if you need to delete content from the project mehdb you can run bash oc delete all --all # or only to point to the StatefulSet itself # oc delete sts mehdb oc delete $(oc get pvc -o name)

Now you can go through the steps in the blogpost. I would special highlight the existence of the jump dockerized application which let you process a shell command at your wish

# showing the headless service returns both endpoints
#  (both pods) on DNS lookup
oc run -i -t --rm dnscheck --restart=Never\ -- nslookup mehdb

Scaling up and down is done through the StatefulSet controller with command

oc scale sts mehdb --replicas=3

Running the StatefulSet drain controller

The article Graceful scaledown of stateful apps in Kubernetes clearly defines the purpose for the drain controller. When said in short the stateful application sometimes need a way how to clear its data from the persistent volumes when it’s scaled down. Let’s say you have 3 pods and you want the application to scale down to two pods. If you do so there is left data on the persistent volume which belonged to the third pod already stopped. The data will be left there until you scale up to 3 again. What if you need to do some clearance, what if you do not plan to scale to 3 in short time? That’s where existence of the drain controller helps you.

The code of the drain controller in stage of proof-of-concept is available at (July 2018, hopefully it will be added to the Kubernetes).

If I take the mehdb example I need to make a change in the app.yaml file for the StatefulSet definition to contain binding to the drain controller. You can check my changes over here:

For the drain controller to drain data during application scale down it has to be defined and running. The drain controller can be defined either per cluster or per namespace. You can see the commands to define the drain controller either per cluster or per namespace at the For both cases you need the privileges to define a Role with permission to create pods.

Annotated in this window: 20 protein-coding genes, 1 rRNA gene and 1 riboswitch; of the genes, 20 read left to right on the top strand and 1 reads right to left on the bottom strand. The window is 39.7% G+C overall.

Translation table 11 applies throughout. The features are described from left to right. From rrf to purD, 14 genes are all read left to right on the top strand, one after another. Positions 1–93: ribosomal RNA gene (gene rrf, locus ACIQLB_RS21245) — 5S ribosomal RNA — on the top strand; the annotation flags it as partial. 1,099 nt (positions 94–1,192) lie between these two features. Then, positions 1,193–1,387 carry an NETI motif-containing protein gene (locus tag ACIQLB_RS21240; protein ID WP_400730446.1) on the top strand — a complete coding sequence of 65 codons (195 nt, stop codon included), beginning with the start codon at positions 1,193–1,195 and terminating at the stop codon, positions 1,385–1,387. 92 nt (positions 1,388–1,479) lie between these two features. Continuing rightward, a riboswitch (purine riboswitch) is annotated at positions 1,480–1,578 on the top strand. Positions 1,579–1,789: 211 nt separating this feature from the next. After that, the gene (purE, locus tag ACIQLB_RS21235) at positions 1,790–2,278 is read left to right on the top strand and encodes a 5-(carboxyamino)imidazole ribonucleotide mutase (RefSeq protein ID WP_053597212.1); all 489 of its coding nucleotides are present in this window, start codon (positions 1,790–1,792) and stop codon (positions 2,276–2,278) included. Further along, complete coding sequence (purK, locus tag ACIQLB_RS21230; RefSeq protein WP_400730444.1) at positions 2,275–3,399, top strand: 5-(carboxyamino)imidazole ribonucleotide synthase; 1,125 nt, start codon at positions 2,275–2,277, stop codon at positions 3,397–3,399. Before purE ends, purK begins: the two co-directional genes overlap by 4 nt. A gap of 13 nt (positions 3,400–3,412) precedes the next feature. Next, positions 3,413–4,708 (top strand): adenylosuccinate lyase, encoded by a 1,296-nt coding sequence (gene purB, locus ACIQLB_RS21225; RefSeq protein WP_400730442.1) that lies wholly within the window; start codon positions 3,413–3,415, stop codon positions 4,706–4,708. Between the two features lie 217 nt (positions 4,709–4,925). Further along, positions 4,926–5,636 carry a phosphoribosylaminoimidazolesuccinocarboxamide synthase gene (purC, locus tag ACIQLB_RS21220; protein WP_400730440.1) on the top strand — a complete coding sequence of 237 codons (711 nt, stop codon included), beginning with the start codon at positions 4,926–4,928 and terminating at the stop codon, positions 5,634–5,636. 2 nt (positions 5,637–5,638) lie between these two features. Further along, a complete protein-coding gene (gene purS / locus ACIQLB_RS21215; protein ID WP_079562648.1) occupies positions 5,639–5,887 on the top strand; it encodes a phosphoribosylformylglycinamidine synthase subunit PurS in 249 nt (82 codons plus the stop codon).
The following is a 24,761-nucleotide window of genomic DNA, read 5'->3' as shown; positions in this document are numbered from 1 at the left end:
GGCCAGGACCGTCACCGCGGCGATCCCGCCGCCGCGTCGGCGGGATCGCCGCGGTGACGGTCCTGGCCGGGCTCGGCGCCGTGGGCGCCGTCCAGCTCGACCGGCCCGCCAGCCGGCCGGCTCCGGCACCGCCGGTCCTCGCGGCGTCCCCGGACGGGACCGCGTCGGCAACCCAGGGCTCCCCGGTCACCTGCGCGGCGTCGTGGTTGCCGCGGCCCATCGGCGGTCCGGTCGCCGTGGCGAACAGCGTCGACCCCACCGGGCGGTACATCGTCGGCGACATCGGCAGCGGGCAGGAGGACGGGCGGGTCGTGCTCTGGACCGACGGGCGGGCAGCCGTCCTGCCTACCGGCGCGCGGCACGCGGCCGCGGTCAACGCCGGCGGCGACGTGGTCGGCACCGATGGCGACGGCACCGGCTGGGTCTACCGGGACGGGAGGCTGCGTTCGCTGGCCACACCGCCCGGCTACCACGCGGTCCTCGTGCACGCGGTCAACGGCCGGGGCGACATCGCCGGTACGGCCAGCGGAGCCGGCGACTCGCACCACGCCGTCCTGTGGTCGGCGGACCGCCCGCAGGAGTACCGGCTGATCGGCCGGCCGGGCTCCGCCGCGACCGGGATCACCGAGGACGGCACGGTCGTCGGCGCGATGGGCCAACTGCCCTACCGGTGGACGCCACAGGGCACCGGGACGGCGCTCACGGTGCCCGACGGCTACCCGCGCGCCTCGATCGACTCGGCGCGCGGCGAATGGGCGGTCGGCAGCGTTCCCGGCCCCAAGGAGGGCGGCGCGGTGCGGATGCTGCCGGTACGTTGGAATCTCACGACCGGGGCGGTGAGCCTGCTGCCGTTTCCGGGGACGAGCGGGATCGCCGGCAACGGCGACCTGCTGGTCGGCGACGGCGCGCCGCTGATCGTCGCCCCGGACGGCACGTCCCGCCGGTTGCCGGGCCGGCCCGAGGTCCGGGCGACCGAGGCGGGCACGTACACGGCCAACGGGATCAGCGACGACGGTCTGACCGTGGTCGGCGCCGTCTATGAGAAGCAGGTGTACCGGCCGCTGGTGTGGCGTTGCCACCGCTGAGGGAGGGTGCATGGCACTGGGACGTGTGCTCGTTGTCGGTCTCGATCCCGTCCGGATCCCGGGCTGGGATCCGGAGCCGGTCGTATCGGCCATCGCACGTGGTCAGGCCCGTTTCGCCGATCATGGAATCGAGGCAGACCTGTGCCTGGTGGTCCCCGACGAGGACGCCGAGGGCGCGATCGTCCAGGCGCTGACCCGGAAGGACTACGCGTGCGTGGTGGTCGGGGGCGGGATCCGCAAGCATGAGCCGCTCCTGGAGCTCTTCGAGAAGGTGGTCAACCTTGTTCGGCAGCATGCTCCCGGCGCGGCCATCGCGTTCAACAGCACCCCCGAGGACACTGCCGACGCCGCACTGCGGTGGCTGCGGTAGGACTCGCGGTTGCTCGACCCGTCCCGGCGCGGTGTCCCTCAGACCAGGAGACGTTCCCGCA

Running mehdb example with StatefulSet drain controller

Let’s take a look on commands for get the drain controller running in mehdb demo application. The action which we define for the StatefulSet drain controller is pretty simple in our case as we want it to delete the content of the mehdb data directory with the command rm -rf $MEHDB_DATADIR/*. If we want to verify that the drain pod was really launched then we can save a data to the mehdb and then check if the directory of the scaled down pod was cleared - data does not occupy space anymore.

# switch to admin account with permissions to create the Roles
oc login -u system:admin
# creation of the drain controller per namespace
oc apply -f\

# upload the mehdb app.yaml definition containing the template for the drain controller
oc apply -f\

# check the running pods where drain controller should be listed
oc get po
> NAME                              READY  STATUS   RESTARTS  AGE
> mehdb-0                           1/1    Running  0         1h
> mehdb-1                           1/1    Running  0         1h
> statefulset-drain-controller-...  1/1    Running  0         1h

# scale the mehdb to 3 pods
oc scale sts mehdb --replicas=3

# in a different shell run a simple log checking script
while true; do oc logs mehdb-2 -f; if [ $? -ne 0 ]; then
  sleep 1; echo "  ...sleeping 1"; fi; done

# now we can save a value to the mehdb with curl command
oc run -i -t --rm jumpod --restart=Never\
  -- curl --data "hello mehdb" -sL -XPUT  mehdb:9876/set/test
oc run -i -t --rm jumpod --restart=Never\
  -- curl -sL -XGET  mehdb:9876/get/test

# let's scale to two pods while taking a look on the `while cycle`
# which shows the logs of the mehdb-2 pods
oc scale sts mehdb --replicas=3

# you should see there the shell command saying
# > Datadir '/mehdbdata' content now:
# > /mehdbdata
# > /mehdbdata/test
# > /mehdbdata/test/content
# > Draining data... this takes 10 seconds!
# > /mehdbdata

# from that it can be observed that the StatefulSet drain controller were run
# and it has cleared the content of the /mehdbdata directory
#  to save the space on the drive


This was a quick testing of the StatefulSet running on the Minishift and using the StatefulSet drain controller proof-of-concept.